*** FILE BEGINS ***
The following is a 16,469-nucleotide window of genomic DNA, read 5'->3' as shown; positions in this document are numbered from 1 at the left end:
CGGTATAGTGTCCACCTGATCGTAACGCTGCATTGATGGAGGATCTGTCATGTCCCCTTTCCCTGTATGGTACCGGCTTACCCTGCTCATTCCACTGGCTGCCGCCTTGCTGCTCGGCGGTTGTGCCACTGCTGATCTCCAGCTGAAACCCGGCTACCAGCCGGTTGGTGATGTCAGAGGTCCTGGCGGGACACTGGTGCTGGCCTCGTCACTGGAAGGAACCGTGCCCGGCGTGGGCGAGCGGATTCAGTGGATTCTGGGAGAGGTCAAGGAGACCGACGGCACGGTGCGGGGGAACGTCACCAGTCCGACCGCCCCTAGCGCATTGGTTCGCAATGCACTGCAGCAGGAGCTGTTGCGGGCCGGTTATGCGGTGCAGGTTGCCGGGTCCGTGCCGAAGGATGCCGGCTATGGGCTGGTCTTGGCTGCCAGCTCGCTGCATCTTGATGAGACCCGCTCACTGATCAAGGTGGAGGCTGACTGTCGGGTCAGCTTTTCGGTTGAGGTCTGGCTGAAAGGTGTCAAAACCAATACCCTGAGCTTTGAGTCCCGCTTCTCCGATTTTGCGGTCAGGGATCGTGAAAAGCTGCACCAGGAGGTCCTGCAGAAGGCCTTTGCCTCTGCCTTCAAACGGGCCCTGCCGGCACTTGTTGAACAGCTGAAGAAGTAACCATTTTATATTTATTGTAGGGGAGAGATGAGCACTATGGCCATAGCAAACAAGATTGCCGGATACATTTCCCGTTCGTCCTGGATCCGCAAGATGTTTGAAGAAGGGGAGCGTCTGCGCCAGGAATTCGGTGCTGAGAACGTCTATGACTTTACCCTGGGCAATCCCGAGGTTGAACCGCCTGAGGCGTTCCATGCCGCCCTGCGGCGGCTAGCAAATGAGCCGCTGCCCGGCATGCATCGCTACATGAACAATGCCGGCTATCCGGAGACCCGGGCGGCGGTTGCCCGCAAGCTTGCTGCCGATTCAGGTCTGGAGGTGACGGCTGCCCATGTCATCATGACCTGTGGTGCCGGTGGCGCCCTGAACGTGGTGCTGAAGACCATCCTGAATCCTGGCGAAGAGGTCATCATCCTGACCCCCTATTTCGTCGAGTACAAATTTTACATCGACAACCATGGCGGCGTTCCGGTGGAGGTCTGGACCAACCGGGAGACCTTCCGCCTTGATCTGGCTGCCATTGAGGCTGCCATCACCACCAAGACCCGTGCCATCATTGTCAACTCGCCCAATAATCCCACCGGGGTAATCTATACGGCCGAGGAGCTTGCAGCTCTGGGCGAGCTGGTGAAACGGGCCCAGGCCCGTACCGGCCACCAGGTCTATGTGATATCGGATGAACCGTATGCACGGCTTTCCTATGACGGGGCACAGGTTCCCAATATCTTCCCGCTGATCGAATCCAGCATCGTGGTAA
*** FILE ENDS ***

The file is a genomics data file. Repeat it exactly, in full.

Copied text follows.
The following is a 16,469-nucleotide window of genomic DNA, read 5'->3' as shown; positions in this document are numbered from 1 at the left end:
CGGTATAGTGTCCACCTGATCGTAACGCTGCATTGATGGAGGATCTGTCATGTCCCCTTTCCCTGTATGGTACCGGCTTACCCTGCTCATTCCACTGGCTGCCGCCTTGCTGCTCGGCGGTTGTGCCACTGCTGATCTCCAGCTGAAACCCGGCTACCAGCCGGTTGGTGATGTCAGAGGTCCTGGCGGGACACTGGTGCTGGCCTCGTCACTGGAAGGAACCGTGCCCGGCGTGGGCGAGCGGATTCAGTGGATTCTGGGAGAGGTCAAGGAGACCGACGGCACGGTGCGGGGGAACGTCACCAGTCCGACCGCCCCTAGCGCATTGGTTCGCAATGCACTGCAGCAGGAGCTGTTGCGGGCCGGTTATGCGGTGCAGGTTGCCGGGTCCGTGCCGAAGGATGCCGGCTATGGGCTGGTCTTGGCTGCCAGCTCGCTGCATCTTGATGAGACCCGCTCACTGATCAAGGTGGAGGCTGACTGTCGGGTCAGCTTTTCGGTTGAGGTCTGGCTGAAAGGTGTCAAAACCAATACCCTGAGCTTTGAGTCCCGCTTCTCCGATTTTGCGGTCAGGGATCGTGAAAAGCTGCACCAGGAGGTCCTGCAGAAGGCCTTTGCCTCTGCCTTCAAACGGGCCCTGCCGGCACTTGTTGAACAGCTGAAGAAGTAACCATTTTATATTTATTGTAGGGGAGAGATGAGCACTATGGCCATAGCAAACAAGATTGCCGGATACATTTCCCGTTCGTCCTGGATCCGCAAGATGTTTGAAGAAGGGGAGCGTCTGCGCCAGGAATTCGGTGCTGAGAACGTCTATGACTTTACCCTGGGCAATCCCGAGGTTGAACCGCCTGAGGCGTTCCATGCCGCCCTGCGGCGGCTAGCAAATGAGCCGCTGCCCGGCATGCATCGCTACATGAACAATGCCGGCTATCCGGAGACCCGGGCGGCGGTTGCCCGCAAGCTTGCTGCCGATTCAGGTCTGGAGGTGACGGCTGCCCATGTCATCATGACCTGTGGTGCCGGTGGCGCCCTGAACGTGGTGCTGAAGACCATCCTGAATCCTGGCGAAGAGGTCATCATCCTGACCCCCTATTTCGTCGAGTACAAATTTTACATCGACAACCATGGCGGCGTTCCGGTGGAGGTCTGGACCAACCGGGAGACCTTCCGCCTTGATCTGGCTGCCATTGAGGCTGCCATCACCACCAAGACCCGTGCCATCATTGTCAACTCGCCCAATAATCCCACCGGGGTAATCTATACGGCCGAGGAGCTTGCAGCTCTGGGCGAGCTGGTGAAACGGGCCCAGGCCCGTACCGGCCACCAGGTCTATGTGATATCGGATGAACCGTATGCACGGCTTTCCTATGACGGGGCACAGGTTCCCAATATCTTCCCGCTGATCGAATCCAGCATCGTGGTAA